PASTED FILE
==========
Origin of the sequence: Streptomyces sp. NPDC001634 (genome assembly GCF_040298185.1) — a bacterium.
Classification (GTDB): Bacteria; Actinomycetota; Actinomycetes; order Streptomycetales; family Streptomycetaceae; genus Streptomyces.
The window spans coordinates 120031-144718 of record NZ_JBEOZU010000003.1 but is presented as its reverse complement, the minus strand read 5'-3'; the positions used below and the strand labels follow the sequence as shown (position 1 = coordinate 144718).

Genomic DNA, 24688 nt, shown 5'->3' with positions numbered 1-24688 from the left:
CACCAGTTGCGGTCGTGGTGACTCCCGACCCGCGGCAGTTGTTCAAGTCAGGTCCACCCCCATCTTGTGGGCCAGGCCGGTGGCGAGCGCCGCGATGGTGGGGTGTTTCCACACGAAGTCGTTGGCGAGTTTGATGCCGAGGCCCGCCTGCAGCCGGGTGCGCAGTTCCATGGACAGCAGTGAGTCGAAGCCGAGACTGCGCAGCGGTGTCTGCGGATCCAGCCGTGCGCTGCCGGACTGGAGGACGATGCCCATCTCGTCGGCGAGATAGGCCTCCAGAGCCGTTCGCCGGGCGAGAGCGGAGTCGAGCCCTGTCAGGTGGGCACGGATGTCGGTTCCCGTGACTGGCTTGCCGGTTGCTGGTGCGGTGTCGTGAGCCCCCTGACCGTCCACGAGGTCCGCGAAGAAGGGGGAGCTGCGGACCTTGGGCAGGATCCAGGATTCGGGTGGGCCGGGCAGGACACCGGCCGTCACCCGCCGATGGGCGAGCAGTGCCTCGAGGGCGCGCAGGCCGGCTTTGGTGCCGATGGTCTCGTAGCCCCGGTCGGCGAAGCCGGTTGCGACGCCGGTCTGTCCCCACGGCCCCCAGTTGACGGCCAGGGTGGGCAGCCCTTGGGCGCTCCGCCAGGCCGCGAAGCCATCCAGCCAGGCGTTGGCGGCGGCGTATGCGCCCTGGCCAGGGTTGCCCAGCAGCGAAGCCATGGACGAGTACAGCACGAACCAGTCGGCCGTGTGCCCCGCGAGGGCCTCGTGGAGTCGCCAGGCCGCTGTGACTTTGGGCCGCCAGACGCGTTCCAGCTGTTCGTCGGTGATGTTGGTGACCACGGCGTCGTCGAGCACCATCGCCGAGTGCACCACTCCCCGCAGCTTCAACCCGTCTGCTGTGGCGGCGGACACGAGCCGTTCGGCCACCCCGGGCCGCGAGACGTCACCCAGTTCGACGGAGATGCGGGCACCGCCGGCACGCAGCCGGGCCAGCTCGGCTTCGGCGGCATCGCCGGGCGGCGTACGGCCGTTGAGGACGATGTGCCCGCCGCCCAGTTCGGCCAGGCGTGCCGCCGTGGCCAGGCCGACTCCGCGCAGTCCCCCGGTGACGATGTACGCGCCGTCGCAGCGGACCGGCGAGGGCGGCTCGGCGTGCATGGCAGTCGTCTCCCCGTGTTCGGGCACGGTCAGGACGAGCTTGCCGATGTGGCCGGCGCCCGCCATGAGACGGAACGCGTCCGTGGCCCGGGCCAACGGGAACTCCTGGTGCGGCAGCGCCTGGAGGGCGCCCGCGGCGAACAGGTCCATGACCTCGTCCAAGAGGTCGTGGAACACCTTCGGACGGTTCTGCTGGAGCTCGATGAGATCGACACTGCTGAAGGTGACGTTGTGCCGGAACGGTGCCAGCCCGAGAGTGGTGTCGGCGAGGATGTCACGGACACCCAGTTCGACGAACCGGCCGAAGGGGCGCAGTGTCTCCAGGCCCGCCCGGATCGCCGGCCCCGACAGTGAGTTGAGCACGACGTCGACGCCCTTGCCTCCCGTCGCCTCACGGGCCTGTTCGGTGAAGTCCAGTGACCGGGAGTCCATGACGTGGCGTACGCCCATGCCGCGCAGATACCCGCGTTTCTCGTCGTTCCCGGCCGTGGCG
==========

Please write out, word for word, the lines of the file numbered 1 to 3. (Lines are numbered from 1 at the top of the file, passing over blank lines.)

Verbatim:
Origin of the sequence: Streptomyces sp. NPDC001634 (genome assembly GCF_040298185.1) — a bacterium.
Classification (GTDB): Bacteria; Actinomycetota; Actinomycetes; order Streptomycetales; family Streptomycetaceae; genus Streptomyces.
The window spans coordinates 120031-144718 of record NZ_JBEOZU010000003.1 but is presented as its reverse complement, the minus strand read 5'-3'; the positions used below and the strand labels follow the sequence as shown (position 1 = coordinate 144718).